Back in 2003, The Meeting Places, a new band featuring former members of Medicine and Alison’s Halo, emerged with a subtly quaint yet enjoyable shoegaze CD, Find Yourself Along the Way. This full-length contained songs that were catchy enough, yet the songs themselves were often overshadowed by the band’s dense and over-powering sonics. The listener was treated to a wall of distorted shoegaze sound which hearkened back to shoegaze’s glory days in the early 90’s, or even earlier, to the 4AD days of Cocteau Twins-inspired guitar billows. Yet, in the midst of the atmosphere, The Meeting Places were able to offer a number of well-written songs that shined through, hinting at the songwriting talent that the band possessed.
Fast-forward to 2006, and The Meeting Places have fulfilled that potential with Numbered Days, a triumph of excellent songwriting (complete with existential lyrics and brief notes on the meaning of each song in the liner notes) married with shoegaze sounds. The songs on Numbered Days not only sound great, with The Meeting Places taking a more streamlined and linear approach to their sonics, but the songs the band writes are appealing and strongly represented through the upfront vocal melodies that permeate through the entire CD. “Love Like the Movies” demonstrates this approach, as the song sounds vaguely reminiscent of a Souvlaki-era Slowdive sound supporting a distinctly breezy yet sombre California melody akin to Starflyer 59’s songwriting. The song is sullen and forlorn, yet the melody adds a sense of movement and progression in it, while the shoegaze ethos supports the song by emerging from underneath the melody at key moments (listen to the slightly distorted guitar line during the chorus, for instance). All in all, “Love Like the Movies” is a smart start to Numbered Days, as it highlights the up-front role that melody plays in the CD, while taming the shoegaze fuzz and atmospherics a tad to better support the song.
“Until It’s Gone” is yet another well-written and nice-sounding song, this time with a delicate melody, gentle female background female vocals, and shoegaze fuzz appearing ever so tastefully along with the chorus. The melody (especially the female background counter melody) reminds me a bit of a Beach Boys meets My Bloody Valentine style of writing, which matches the thick layers of guitars sweetly. “Nothing’s the Same” takes a more dark and rock-oriented approach, with its fast tempo and dissonant chord structures. Feedback permeates through the song as the rhythm section propels everything forward at a feverish rate. Following this song is the short but sweet “Mumble”. “Mumble” is a gentle song, complete with light percussion, chiming guitars, and soft vocals. It’s hard to believe that the band playing the airy and melody-heavy “Mumble” is the same band who coated their songs in impossibly huge layers of guitars on Find Yourself Along the Way! “Hall of Fame” follows, infusing more energy back into Numbered Days with its faster tempo and subtly building layers of guitar. The song features a rather linear structure, with sweet female background vocals again adding dimension into the song. “Sink Into Stone” finally finds The Meeting Places playing the kind of music features more often on their debut: thick, hazy, plodding shoegaze music heavy on atmosphere. Yet, “Sink Into Stone” also features upfront vocals and interesting chord structures, again revealing The Meeting Places’ increased confidence in their songwriting. The title song of Numbered Days is a less intense affair, while still incorporating layers of distorted and affected guitars. The vibe of the song, with its light melody and gentle playing, reminds me a bit of the Smashing Pumpkins’ hit “1979”, while not incorporating enough elements to sound too derivative of this song.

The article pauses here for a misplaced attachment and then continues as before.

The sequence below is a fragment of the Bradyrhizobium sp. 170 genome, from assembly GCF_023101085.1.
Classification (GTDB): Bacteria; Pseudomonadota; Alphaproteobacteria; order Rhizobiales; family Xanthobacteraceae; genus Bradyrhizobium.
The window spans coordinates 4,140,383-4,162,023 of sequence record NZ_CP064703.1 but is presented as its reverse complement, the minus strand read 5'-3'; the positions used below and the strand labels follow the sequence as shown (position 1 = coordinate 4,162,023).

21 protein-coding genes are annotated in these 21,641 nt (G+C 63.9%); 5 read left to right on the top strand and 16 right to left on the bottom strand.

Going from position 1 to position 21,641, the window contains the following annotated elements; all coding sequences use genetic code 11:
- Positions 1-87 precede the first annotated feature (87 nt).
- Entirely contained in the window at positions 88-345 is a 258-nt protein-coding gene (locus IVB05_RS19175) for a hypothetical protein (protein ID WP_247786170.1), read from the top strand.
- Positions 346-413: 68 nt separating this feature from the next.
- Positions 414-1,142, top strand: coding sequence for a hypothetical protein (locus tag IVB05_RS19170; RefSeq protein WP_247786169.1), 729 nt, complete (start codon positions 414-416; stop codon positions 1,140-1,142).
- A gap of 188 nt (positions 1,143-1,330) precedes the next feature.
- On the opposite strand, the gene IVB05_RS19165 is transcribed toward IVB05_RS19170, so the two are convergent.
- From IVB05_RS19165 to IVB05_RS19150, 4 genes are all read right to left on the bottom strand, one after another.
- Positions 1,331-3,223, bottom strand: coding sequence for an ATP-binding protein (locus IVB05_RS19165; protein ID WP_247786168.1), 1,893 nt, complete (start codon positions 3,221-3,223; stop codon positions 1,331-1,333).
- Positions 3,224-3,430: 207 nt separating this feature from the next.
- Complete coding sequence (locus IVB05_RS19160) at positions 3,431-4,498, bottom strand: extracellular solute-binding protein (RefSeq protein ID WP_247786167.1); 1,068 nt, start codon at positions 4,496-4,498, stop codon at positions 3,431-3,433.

At 2 and 1/2minutes, “The City’s Asleep” is another short song, and this time the band incorporates playful keyboards and a campy tempo into their music. There is a hint of the walls of guitars that the band knows how to construct, but on “The City’s Asleep” these guitars are mixed safely off in the distance, present to add depth and not overtake the song. “Pause” floats with a beautifully disorienting sound (keyboards…or are they guitars?…wash over the listener, conveying a sense of weightlessness) and delicate chord structure. The song is ultimately a gratifying study in very subtle but clever songwriting, and sweet sonics that will satisfy any dreampop/shoegaze fan. Finally, Numbered Days ends with the spacey and eerie “Cardboard Robot”. After some time with the rhythm section providing structure to minimal and random sounding sounds that grate (in an appealing way) against the vocal melody, the song erupts in a classic The Meeting Places explosion, complete with dense layers guitars, a new (faster) tempo, and basic mayhem, only to calm back down to the original tempo and sounds, which them erupt again in a way that is completely and utterly gratifying for fans of The Meeting Places first release.
So, by referencing their previous sound enough times in the midst of marked progress in their songwriting and musical sensitivities, The Meeting Places, on Numbered Days, have scored with another excellent full-length release. The potential hinted to in their previous release has been actualized on Numbered Days, firmly establishing that The Meeting Places is (or should be and will be shortly) one of the leading shoegaze/dreampop bands on the scene. Numbered Days is compelling, highly listenable, and even mysterious with its introspective lyrics and distant sonics. Highly recommended!